I found myself wondering where I should draw the line with the needs versus wants argument. Every day during my failed "challenge" there seemed to be an another essential item, such as the crown on my tooth. Not too keen to contribute to my regular dentist's private fees, I waited until a $699 deal came up on GrabOne.

I'm happy with the results and the $600 saving. I suspect, however, that the difference in price between having a tooth pulled and replacing it with a crown is vanity. But it's a vanity I'm not willing to let go of.

Budgeting tools are great for doing a macro analysis of what you are spending, and for looking at the details. The main New Zealand-based software is PocketSmith, WhoStoleMyMoney and Heaps.co.nz. I also use YNAB.com and have been trying WaveApps.com.

For this exercise I used the ASB's Track My Spending app on its website. For smartphone apps read an earlier article here: tinyurl.com/budgetapps

The ASB's Track My Spending is a bit one-size-fits-all for my liking. But it's good for anyone with straightforward finances.

Analysing the spending was, as usual, fascinating. On average I spent $173 a week on groceries for a family of four. That's not bad I suppose. Scratch the surface of the bills and there were plenty of "wants" in there such as salmon and Pic's peanut butter.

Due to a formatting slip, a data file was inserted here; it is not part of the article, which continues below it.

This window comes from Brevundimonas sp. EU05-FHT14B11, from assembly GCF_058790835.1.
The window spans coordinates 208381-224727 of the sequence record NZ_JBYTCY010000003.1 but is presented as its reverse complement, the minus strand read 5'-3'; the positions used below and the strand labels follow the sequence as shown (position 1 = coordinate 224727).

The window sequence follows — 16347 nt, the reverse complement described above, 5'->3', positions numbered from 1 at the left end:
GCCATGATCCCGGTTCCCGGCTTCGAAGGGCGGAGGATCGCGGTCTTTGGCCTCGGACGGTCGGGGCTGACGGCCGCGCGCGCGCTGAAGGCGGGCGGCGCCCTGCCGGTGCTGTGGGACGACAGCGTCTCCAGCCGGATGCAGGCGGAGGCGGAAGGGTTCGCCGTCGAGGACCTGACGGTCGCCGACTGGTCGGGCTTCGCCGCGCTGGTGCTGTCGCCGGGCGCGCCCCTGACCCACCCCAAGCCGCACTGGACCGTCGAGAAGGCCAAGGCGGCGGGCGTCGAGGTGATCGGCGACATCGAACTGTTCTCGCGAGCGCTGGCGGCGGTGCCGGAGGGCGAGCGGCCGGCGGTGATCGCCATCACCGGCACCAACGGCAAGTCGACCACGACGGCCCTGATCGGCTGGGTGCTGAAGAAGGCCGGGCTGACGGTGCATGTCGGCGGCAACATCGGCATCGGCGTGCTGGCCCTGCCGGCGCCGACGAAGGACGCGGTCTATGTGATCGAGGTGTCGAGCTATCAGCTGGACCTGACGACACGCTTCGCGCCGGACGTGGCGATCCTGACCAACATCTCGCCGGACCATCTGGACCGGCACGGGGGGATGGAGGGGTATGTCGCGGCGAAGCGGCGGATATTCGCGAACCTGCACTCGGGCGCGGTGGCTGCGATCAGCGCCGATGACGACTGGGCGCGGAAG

There is an argument that it's not a good idea to get hung up on the level of detail I do. Instead, split the budget into three: needs, wants and savings. The Balanced Money Formula recommends splitting this into 50 per cent needs, 30 per cent wants and 20 per cent savings.

Sub-categories of needs could be rent/mortgage, utilities and transport costs and sub-categories of wants could be clothing, alcohol and entertainment. This division works well for many people.

The Balanced Money Formula would leave me splitting hairs over whether paying rent/mortgage on a four-bedroom home was a necessity when three would do.

It's easy to replace a "need" such as a pair of trousers that you could buy at The Warehouse with an expensive pair from Max or Working Style that is a "want". Likewise, not all the petrol I use is a need.

Of course this only really matters if you either want to save more or are in debt.

The ASB has a Save The Change service. Customers can set up their banking so loose change is swept from their current account when they spend and deposited into a named account such as: "Fiji holiday", "21st birthday" or "new car". The idea is that you won't miss the extra cents, if you're rounding up to the next dollar, or dollars if you're rounding up to the next $10.

This only works, however, if you have a budget, and don't ever go into the red. If you're putting money aside with Save The Change while paying credit card, personal loan, HP or other debt on the other, then you're getting yourself more into debt and fooling yourself at the same time.

There are regular items that the ASB videos referred to and people like me harp on about. Utilities bills and insurance need to be reviewed annually. I do it and I'm merciless.

My power supplier is ready for the push, for example, for having ramped up the bill sneakily with a card-processing fee.

At the end of the day, as the Prime Minister would say, this all takes a bit of effort. But it's worth it.

Hopefully readers don't do as much navel gazing as do.

Those who do can discuss it on NZHerald.co.nz.